Hiding a secret: Walters didn’t think he could compete in demolition derby; his fellow built him a car
ROME TOWNSHIP — It took a lot of secrecy and a couple white lies, but a group of guys managed to hide a big surprise for the better part of six months.
For the first time in years, it looked like Levi Walters wasn’t going to compete as a solo driver at the Lawrence County Fair.
He had competed in the demolition derby for the past six years, the first time when he was just 14 years old. But this past year, he had found out he had melanoma cancer and would have to undergo chemotherapy. He didn’t have time or money to work on getting a car ready. So, he was going to settle for being part of his family team, The Federal Creek Boys, with his dad, Jason, and his brother, Ty.
Or at least that is what he thought.
On the opening night of the fair on Saturday, the guys who had competed against him for years had a big surprise for him — a Lumina that had been modified for the derby, painted black and red, with the number 28 and a cancer ribbon on the doors and a motto to sum up Walters’ fight against his disease, “Cancer Sux,” on the back side panel.
Levi was totally surprised and had to wipe away more than a few tears on his T-shirt as he found out the car being hauled onto the muddy field was for him.
He hugged Chris Webb, of the Mangled Metal Mafia team who had helped build the car, and then checked out his new car for next Saturday’s demolition derby with his dad, his mother, April, and his brother.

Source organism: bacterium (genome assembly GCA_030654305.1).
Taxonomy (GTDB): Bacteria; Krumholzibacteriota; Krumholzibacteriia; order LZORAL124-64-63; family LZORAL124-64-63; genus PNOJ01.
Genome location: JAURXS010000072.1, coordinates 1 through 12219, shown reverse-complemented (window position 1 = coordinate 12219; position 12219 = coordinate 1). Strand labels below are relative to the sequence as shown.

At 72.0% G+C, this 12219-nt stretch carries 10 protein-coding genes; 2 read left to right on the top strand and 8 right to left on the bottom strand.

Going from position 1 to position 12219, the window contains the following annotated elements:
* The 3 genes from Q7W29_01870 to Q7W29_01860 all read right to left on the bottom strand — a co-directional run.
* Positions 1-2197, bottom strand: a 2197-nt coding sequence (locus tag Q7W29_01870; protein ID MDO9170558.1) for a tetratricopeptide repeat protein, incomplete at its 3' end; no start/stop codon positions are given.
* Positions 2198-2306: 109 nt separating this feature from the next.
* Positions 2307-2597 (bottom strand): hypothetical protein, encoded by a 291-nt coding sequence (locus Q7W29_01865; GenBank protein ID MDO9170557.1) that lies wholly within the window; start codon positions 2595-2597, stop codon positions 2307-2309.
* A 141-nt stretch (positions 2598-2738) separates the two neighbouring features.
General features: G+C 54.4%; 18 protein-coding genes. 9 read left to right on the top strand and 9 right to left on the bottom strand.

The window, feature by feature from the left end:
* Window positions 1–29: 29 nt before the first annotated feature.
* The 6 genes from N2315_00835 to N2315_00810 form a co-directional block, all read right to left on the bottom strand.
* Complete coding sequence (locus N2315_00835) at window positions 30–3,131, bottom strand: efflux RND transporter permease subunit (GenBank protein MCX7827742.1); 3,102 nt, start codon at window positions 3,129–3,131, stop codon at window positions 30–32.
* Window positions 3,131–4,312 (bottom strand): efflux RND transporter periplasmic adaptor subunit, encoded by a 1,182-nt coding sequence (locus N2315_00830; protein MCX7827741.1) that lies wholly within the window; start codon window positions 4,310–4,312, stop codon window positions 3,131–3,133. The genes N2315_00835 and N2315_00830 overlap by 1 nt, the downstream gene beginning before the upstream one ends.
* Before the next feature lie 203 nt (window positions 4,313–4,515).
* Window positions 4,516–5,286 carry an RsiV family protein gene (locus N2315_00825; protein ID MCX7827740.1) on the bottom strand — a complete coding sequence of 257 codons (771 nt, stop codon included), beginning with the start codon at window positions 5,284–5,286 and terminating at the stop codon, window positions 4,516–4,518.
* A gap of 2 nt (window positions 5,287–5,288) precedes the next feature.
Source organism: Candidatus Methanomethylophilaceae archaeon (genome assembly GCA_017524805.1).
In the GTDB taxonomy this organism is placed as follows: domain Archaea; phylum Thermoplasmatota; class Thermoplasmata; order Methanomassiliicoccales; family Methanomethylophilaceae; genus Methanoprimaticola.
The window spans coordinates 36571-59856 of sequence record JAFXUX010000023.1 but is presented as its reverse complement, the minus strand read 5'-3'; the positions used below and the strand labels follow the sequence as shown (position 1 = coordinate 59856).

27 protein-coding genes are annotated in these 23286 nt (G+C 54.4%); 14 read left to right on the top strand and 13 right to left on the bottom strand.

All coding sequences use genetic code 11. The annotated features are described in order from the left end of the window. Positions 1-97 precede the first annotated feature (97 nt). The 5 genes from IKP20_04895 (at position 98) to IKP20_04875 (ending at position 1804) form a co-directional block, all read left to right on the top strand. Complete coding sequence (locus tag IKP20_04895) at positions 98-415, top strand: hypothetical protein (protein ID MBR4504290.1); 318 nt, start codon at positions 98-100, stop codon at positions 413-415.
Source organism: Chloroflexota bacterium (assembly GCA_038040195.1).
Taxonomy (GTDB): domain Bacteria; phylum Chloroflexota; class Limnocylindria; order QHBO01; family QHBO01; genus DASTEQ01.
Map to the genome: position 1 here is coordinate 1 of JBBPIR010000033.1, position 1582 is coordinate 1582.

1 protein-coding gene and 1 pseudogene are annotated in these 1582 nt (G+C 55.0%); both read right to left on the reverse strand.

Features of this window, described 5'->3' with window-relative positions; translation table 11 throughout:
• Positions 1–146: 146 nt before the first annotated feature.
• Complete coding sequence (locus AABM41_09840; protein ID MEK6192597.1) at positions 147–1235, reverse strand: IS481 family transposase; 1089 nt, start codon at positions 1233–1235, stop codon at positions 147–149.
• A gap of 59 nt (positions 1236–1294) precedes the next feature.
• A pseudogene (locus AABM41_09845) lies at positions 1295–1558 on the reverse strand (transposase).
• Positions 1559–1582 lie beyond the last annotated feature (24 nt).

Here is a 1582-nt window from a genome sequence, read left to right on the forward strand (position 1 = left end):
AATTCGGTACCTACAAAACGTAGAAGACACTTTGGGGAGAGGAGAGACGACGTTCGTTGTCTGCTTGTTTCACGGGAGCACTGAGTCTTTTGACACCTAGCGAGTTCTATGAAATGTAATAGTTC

“I’m surprised,” Levi Walters said. “They didn’t have to do it. It means a lot, I didn’t think I was going to get to run next weekend, now I am.”
April Walters said she was ecstatic.
“God just works miracles,” she said. “It has been tough seeing him going through this but he is a fighter.”
Webb said the car was built over six months in secrecy.
“Levi has been a good friend of ours,” Webb explained, adding that he had retired from demolition derby for a couple of years and the Walters family helped get him back into the competition and that helped draw them all closer.
He said he was shocked when Levi texted him and said he had been diagnosed with melanoma cancer and wouldn’t being competing solo this year.
“Several Lawrence County drivers got together and we decided we were going to build him a car since he was going to be tied up taking chemo,” Webb said. Levi’s dad, Jason, already had a car they were going to use before the cancer diagnosis came. Jason Walters fibbed to his son that he had sold the car. Instead, around 10 of the drivers took the car and spent six months working out it at Webb’s garage.
And they managed to keep the surprise a secret from Levi Walters.
“We had to lie to him like crazy,” Webb said, with a laugh. “We hope he’s going to be excited.”
Levi Walters will run the car in the demolition derby on Saturday.
Webb said the demolitions are really just one big family.
“We have teams but, when it comes down to it, we are all in the pits helping each other,” Webb said.
Levi Walters said it was fine that everyone hid the car from him and he happy to be competing next week.
“I’m ready,” he said.